While I was lying in savasana during yoga this morning, my instructor pointed out that we never just sit still. We are constantly 'on' with plenty of distractions. It's difficult to relax and stay calm with the many stressors in our daily lives. Even if you're lying on the couch, you likely have your phone near by; buzzing, beeping, and singing. Every time you check a news source, there's fighting, death, crime, plane crashes, EBOLA OUTBREAKS. My instructor's words got me thinking about how to eat to decrease stress & promote calmness. I did some research, and would like to share, as everyone can benefit from some additional tranquility and peace.
Drinking this tiny, daisy tea will directly decrease anxiety. Think of it as a natural and less addictive Xanax. It not only calms your nerves but also promotes sleep--something we all could use a little more of.
This hot cereal is my favorite way to start the day. It offers a boost of serotonin, thanks to the complex carbohydrate content. Serotonin creates a soothing & content feeling.
You either love 'em or hate 'em. If you are a fan, you're in luck, as these shellfish are a good source of the trace mineral Zinc, found to act as a calming neurotransmitter. Zinc has also been shown to decrease depression symptoms. Don't go overboard with supplements; 50 mg per day is the upper limit. If you want to pass on oysters, try cashews--another great source of Zinc.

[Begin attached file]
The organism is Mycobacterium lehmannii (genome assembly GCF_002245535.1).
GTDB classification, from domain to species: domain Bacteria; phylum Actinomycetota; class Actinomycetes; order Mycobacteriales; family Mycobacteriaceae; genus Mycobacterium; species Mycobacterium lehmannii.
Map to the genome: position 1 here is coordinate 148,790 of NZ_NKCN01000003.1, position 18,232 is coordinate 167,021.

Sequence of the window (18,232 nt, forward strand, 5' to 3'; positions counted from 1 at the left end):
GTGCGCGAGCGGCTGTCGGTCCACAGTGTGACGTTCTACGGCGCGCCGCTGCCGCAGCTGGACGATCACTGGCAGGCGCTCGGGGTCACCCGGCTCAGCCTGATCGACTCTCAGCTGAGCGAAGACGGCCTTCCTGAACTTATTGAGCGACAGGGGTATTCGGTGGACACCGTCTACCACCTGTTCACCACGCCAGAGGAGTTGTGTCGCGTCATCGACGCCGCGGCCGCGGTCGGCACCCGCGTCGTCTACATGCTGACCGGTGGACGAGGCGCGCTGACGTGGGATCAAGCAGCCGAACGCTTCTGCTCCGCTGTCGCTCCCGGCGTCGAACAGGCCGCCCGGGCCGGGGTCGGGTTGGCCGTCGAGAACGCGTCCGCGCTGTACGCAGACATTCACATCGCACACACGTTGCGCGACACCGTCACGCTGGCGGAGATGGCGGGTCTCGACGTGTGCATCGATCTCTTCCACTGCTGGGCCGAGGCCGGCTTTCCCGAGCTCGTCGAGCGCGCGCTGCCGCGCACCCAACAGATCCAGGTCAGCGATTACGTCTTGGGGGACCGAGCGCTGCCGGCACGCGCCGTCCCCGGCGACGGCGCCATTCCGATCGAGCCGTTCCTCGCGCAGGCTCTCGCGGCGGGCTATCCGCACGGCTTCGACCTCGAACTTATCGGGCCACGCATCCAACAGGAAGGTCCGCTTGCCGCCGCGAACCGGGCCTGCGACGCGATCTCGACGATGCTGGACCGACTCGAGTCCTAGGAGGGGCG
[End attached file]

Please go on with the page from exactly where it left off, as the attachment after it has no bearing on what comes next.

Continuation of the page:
This mineral will aid in relaxing your physical body while easing anxiety. Make sure you buy the glycinate or chelate form at the recommended dose of 200 mg per day. Soybeans, spinach, swiss chard, and salmon all have a naturally high content of Magnesium, so eat up!
Salmon & other fatty fishes
Salmon not only provides magnesium but also plenty of omega 3s that decrease aggression and the incidence of other stress related illnesses such as depression and anxiety. Recent research has also shown that eating 3 oz of fatty fish twice per week will decrease PMS in women with severe symptoms.
Vitamin C will directly decrease cortisol, the stress hormone responsible for increased blood pressure, abdominal fat, and depression. Please, pass me that orange!
You now have a new excuse to eat chocolate, "I'm feeling stressed." Similar to oranges, a moderate amount of chocolate will decrease cortisol leading to a dip in blood pressure, leading to an overall feeling of calmness. This sweet snack also provides flavonoids, another stress reducer.
This is one that surprised me, but new research shows that the act of munching on foods such as raw carrots will decrease stress. Who knew?